Don Juan Comes Home from Iraq is the result of two years of development, beginning with a conversation between Paula Vogel and Blanka Zizka during a playwriting “boot camp” led by Ms. Vogel in January 2011, where they discovered a mutual love of the Weimar Era playwright Ödön von Horvath. The conversation continued when Ms. Vogel spoke on the Wilma stage with her protégée Sarah Ruhl during the run of In the Next Room. This led to a decision, months later, to write a new play inspired by Horvath’s Don Juan Comes Home From the War. What followed was a process very unusual in the American theater: months of conversations between the artistic collaborators expanded to include encounters with veterans of Iraq and Afghanistan in interviews and playwriting workshops led by Ms. Vogel in Philadelphia, DC, and New York; the play was cast nearly a year ago, at a point when only a few pages of text existed, and the full script grew out of work with the actors in two workshops. During the December workshop, Paula and Blanka sat down for a conversation about the project. Here is the full transcript:
Rehearsals have begun! On Friday, February 14, playwright Paula Vogel and director Blanka Zizka conducted the first read-thru of the World Premiere play DON JUAN COMES HOME FROM IRAQ. In the Wilma's lobby, the 9 actors jumped into the exciting new script with a captive audience of Wilma artists, staff, and guests.
To accompany Lisa D'Amour's camping comedy CHEROKEE, we have constructed an indoor garden right in our own lobby! Patrons can enjoy a variety of greenery and garden ephemera in the warmth of our lobby before embarking on a camping trip with the cast of CHEROKEE. Everything in our garden is alive and nurtured daily:
CHRISTMAS ROSE (Helleborus niger)
DEER FOOT FERN (Davallia fejeensis)
INKBERRY HOLLY (Ilex glabra ‘densa’)
INKBERRY HOLLY SHAMROCK (Ilex glabra ‘shamrock’)
MACHO FERN (Nephrolepis biserrata ‘macho’)
NORFOLK PINE (Araucaria heterophylla)
PEAT MOSS (Sphagnum palustre)
RED OSIER DOGWOOD (Cornus sericea)
WITCH HAZEL (Hamamelis virginiana)
Actors, designers, director, and playwright unite for Cherokee first rehearsal! Here are some shots from yesterday's read-thru.
The five cast member convene to discuss Wilma business, most importantly the theater's upcoming Secret Santa Holiday party.
In our upcoming World Premiere of Cherokee, two couples from Houston embark on a life-changing camping trip in Cherokee, North Carolina. Here's a quick guide to the world of Cherokee.
Cherokee, NC – Cherokee is located in the heart of the Great Smoky Mountains in western North Carolina. It is the center of the Qualla Boundary, the home of the Easter Band of Cherokee Indians. It is a major tourist attraction in the Southeastern U.S. because of its magnificent scenery, a Harrah’s casino, and a summer outdoor drama, Unto These Hills.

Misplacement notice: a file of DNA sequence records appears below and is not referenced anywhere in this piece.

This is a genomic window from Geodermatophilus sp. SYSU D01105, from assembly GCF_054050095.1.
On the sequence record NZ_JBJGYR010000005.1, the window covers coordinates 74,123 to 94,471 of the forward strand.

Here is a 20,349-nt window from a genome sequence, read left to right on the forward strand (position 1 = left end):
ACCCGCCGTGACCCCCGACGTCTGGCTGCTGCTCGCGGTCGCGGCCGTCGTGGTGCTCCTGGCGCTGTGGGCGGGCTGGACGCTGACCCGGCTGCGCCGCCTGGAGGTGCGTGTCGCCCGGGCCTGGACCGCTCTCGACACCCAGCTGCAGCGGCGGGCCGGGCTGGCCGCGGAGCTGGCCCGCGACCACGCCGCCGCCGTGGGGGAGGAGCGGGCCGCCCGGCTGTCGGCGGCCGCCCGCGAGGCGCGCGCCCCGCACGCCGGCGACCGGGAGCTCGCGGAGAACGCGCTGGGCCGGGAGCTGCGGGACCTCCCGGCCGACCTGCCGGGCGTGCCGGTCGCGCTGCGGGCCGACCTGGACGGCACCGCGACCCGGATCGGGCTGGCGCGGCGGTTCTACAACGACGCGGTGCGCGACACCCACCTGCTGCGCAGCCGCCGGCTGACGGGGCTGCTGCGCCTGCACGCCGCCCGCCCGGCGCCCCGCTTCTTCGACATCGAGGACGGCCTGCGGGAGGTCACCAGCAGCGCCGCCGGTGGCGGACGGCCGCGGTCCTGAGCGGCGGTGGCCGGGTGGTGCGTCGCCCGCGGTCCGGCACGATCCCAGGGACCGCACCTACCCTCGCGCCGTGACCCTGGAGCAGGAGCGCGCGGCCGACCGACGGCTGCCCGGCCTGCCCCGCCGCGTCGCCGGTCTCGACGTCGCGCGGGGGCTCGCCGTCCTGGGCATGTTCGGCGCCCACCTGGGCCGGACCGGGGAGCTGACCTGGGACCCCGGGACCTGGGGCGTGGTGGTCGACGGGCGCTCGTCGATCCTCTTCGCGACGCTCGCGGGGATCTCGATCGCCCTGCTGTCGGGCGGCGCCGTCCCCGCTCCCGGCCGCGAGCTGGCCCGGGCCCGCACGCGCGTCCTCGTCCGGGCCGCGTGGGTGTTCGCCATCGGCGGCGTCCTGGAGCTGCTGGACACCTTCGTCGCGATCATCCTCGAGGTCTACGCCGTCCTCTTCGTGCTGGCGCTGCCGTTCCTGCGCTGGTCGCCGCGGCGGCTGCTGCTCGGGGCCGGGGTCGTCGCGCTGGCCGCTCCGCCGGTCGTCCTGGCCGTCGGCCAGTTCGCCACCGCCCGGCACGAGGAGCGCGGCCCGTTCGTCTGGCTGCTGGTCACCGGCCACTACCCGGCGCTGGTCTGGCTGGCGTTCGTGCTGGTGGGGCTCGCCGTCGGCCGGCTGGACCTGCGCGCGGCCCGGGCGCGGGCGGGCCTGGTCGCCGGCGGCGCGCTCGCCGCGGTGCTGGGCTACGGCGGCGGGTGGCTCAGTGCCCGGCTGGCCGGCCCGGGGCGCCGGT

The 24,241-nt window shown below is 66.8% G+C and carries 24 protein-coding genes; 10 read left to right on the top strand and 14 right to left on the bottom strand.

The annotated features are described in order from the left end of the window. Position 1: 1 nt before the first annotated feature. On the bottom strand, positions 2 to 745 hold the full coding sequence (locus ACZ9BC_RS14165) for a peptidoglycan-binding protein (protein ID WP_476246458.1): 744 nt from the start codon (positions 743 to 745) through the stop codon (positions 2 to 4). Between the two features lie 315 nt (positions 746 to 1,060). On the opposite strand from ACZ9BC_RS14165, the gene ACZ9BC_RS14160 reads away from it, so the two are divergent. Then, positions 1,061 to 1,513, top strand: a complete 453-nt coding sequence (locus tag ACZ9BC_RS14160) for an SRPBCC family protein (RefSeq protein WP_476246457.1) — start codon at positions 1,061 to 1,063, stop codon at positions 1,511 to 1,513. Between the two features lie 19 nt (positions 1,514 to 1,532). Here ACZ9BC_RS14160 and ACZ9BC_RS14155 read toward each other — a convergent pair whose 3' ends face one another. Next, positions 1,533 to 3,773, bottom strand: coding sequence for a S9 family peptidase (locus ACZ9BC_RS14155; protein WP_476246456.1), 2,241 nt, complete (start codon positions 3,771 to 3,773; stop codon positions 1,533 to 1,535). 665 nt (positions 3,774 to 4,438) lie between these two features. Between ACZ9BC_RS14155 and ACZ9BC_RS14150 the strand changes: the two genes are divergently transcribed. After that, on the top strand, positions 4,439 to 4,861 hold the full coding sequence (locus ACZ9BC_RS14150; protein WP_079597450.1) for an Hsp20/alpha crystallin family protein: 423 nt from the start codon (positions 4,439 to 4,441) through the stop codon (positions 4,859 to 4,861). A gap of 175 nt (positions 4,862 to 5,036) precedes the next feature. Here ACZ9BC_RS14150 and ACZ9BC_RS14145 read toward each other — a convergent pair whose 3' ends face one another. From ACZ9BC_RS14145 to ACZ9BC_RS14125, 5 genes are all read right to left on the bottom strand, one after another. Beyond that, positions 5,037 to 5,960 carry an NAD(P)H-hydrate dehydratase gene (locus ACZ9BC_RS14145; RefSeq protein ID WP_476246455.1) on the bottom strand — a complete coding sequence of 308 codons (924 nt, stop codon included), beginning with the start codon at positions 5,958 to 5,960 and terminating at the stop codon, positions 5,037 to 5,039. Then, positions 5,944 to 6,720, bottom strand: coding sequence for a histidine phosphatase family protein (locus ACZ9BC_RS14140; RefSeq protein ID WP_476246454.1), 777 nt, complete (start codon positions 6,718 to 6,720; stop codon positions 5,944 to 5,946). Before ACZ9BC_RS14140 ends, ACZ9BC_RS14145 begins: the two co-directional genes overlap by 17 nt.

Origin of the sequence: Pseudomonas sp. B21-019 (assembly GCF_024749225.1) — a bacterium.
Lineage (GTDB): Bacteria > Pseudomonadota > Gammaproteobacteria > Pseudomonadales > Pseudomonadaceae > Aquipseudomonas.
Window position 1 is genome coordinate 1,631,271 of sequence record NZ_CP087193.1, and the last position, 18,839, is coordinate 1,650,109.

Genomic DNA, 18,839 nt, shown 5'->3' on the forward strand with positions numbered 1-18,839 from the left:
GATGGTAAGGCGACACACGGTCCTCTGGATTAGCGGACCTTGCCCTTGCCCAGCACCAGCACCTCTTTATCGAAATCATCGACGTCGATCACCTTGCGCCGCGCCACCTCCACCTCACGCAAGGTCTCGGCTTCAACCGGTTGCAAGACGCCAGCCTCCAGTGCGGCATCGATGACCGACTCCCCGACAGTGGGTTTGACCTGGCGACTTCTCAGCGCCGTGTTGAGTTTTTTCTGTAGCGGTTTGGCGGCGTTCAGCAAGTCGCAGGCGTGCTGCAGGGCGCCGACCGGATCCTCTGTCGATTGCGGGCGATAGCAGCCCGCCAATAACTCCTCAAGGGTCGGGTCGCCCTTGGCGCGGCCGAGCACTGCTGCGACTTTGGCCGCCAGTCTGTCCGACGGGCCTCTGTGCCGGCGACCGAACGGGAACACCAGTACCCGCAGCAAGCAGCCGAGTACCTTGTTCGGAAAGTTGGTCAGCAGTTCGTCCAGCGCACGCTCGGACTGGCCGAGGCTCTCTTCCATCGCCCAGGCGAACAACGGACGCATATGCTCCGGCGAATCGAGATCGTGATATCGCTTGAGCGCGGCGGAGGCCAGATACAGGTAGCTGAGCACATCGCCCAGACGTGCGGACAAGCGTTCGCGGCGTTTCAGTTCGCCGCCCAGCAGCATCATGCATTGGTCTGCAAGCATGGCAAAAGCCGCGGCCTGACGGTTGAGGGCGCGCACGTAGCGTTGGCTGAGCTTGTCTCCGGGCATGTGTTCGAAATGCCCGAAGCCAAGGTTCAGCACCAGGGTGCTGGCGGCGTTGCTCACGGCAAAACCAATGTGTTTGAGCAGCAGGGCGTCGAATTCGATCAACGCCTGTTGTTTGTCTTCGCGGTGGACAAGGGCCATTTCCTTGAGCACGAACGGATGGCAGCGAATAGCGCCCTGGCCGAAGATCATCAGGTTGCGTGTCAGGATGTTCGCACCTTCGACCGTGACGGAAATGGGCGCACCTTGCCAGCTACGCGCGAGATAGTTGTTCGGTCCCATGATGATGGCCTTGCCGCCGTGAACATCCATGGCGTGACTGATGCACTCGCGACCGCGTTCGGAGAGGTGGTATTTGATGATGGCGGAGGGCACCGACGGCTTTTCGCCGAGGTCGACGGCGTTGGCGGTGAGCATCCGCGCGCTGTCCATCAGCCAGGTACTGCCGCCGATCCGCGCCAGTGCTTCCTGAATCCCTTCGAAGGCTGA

Eastern Band of Cherokee Indians – the history of the Eastern Band of Cherokee Indians is far too complex to do justice to in a short passage. It is composed of descendants of those few Cherokee (perhaps as few as 700) who were able to remain in the East when the rest of the Cherokee Nation was forced to leave on the “Trail of Tears” in 1838. Some of those who stayed behind held land titles under the Reservation Act of 1819, but most were fugitives who fled to the mountains. Will Thomas, an adopted Cherokee and a lawyer who had defended the land title rights against the Indian Removal Act of 1830, bought land in his own name with Cherokee money (native people could not hold property), allowing these fugitive Cherokee to live there. This ambiguous situation lasted until 1870, when those living on the land were able to obtain a corporate charter. They then wrote a Constitution. The Eastern Band continues to operate under both a Constitution and corporate charter. There are now around 12, 500 members of the Eastern Band. Their land is officially the Qualla Boundary, a land trust, although it is often called the “Cherokee Indian Reservation.”
The “Trail of Tears” – in 1830, the Indian Removal Act was passed, declaring that all members of the “Five Civilized Tribes” – the Cherokee, Choctaw, Seminole, Muscogee-Creek, and Chickasaw – be relocated west of the Mississippi, to what is now Oklahoma. President Andrew Jackson argued that this was a question of federalism, although pressure from white settlers for land and a gold rush in the southern Appalachians played a strong part. The Trail of Tears lasted for more than a decade. The Cherokee held out until 1838, taking their case to the U.S. Supreme Court; in Florida, it prompted the Second Seminole War (1835-1842), in which approximately 3,000 Indians and soldiers died. The Cherokee “relocation” started in the dead of winter. Approximately 16,000 Cherokee started on the Trail of Tears; 4,000 died before reaching their destination.